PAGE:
A Good Day to Die Hard
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Torontoist

A Good Day to Die Hard

A hard film to endorse.

DIRECTED BY JOHN MOORE
stars-2

As the awards season clamour reaches full volume, spare a thought for screenwriter Skip Woods. While he’s not nominated in any of the Academy’s traditional categories, The Swordfish and X-Men Origins: Wolverine scribe deserves special recognition for his latest effort, A Good Day to Die Hard. His hackwork here is so potent that he’s managed to script what is, by far, the least distinctive of John McClane’s misadventures to date, despite the fact that it’s also the only Die Hard entry penned specifically for the purpose. This Russia-set sequel smacks of “generic, brainless, post-Bourne spy vehicle,” hastily retrofitted to accommodate Bruce Willis’ famously resilient, wise-cracking cop and a clumsy story of familial reconciliation.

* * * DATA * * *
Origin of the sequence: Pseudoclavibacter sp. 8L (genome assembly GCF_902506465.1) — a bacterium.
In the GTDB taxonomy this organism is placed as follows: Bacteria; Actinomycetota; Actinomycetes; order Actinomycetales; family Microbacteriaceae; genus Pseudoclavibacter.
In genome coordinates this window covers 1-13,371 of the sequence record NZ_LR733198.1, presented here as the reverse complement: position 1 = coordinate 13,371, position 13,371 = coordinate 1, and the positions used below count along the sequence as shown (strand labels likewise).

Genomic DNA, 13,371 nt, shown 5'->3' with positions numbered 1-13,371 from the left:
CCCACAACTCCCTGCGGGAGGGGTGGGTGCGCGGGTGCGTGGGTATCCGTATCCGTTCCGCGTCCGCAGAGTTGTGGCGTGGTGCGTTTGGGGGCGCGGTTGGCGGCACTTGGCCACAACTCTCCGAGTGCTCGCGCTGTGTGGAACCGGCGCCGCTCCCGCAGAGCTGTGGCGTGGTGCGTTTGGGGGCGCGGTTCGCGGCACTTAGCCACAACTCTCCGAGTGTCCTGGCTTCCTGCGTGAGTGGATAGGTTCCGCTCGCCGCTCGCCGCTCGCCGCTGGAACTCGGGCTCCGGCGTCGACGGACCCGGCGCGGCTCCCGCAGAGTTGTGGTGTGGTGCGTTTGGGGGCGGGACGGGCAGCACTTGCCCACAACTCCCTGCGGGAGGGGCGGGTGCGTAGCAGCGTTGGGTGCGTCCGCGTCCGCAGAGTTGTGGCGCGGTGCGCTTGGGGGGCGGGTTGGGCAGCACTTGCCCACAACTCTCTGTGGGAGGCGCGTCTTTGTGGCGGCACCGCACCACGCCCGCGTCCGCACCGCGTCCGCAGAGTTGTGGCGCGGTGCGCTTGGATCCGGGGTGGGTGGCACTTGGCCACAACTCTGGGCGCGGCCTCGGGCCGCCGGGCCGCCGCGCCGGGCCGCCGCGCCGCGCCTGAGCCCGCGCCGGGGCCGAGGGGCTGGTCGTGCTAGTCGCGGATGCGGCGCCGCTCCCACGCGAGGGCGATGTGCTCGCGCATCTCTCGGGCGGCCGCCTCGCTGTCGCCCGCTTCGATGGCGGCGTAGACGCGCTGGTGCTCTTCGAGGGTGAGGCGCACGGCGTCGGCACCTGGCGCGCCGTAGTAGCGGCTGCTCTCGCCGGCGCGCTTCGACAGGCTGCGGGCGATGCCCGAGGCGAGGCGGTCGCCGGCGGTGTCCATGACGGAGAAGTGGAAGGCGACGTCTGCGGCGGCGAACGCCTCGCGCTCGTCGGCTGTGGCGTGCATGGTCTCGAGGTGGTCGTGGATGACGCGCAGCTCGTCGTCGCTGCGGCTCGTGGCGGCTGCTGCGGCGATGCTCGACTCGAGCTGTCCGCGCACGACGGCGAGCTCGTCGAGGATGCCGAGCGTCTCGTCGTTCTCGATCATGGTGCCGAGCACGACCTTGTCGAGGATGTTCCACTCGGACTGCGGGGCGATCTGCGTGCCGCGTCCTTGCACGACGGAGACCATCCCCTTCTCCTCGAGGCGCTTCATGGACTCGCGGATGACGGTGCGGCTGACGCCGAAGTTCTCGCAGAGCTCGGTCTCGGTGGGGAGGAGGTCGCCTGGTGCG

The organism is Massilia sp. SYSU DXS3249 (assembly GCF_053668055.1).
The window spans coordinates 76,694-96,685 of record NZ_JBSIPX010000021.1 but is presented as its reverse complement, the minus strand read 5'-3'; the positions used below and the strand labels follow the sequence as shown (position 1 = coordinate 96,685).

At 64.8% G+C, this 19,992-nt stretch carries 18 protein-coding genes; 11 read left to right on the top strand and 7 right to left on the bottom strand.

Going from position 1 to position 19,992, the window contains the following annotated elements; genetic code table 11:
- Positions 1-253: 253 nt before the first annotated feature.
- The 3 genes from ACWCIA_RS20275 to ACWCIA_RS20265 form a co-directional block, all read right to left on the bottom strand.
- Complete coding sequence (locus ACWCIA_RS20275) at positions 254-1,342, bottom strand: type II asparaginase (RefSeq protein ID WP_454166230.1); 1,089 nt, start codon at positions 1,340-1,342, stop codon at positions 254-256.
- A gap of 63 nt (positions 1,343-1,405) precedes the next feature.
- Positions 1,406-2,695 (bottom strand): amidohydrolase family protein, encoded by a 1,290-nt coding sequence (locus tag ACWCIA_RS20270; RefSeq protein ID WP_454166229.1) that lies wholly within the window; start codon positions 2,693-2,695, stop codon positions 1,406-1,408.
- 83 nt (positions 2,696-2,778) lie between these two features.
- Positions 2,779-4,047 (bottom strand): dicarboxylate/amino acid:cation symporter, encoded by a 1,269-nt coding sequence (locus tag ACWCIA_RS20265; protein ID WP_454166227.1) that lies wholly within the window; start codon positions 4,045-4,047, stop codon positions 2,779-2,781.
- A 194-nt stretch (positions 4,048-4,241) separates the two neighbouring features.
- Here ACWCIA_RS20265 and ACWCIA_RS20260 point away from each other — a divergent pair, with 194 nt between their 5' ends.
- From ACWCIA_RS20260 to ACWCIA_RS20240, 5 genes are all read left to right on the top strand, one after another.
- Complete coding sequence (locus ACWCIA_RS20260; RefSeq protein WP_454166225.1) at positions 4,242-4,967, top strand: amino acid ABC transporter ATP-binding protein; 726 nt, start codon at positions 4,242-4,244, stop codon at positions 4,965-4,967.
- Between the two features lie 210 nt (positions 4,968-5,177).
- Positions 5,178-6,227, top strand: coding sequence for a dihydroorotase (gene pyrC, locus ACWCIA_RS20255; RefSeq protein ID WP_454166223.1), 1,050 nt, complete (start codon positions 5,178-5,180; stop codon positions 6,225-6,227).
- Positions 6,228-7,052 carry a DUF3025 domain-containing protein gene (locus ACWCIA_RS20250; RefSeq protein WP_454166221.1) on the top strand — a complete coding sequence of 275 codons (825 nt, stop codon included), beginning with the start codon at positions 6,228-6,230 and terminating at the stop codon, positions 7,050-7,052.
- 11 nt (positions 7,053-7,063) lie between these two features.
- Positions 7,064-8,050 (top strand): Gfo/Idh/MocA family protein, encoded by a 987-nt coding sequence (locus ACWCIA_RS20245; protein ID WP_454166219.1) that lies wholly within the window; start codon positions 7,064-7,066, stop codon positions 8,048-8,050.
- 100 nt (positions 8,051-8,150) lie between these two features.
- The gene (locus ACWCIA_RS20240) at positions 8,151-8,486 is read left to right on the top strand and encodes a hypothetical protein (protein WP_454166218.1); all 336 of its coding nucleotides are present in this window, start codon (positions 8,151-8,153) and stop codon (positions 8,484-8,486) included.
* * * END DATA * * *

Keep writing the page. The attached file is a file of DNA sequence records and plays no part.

In fairness to Woods, his lack of inspiration is matched by his collaborators’, and as long as we’re doling out pretend accolades for mediocrity, A Good Day to Die Hard is every bit an ensemble achievement. Direction-wise, John Moore’s efforts are at best a mixed bag, highlighted by two serviceable sequences of helicopter-wrought mayhem, but blighted by a spasmodic, frantically framed freeway chase. The villains, meanwhile, are particularly forgettable by Die Hard standards, and franchise newcomer Jai Cortney likewise struggles to make an impression as McClane’s estranged CIA-agent son. As for Willis himself, he’s in full-on paycheque-collection mode, with even his obligatory “Yippee ki-yay” reduced to a weary mutter. Tellingly, it’s only his repeated exclamation of “I’m on vacation!” that he sells with any conviction.

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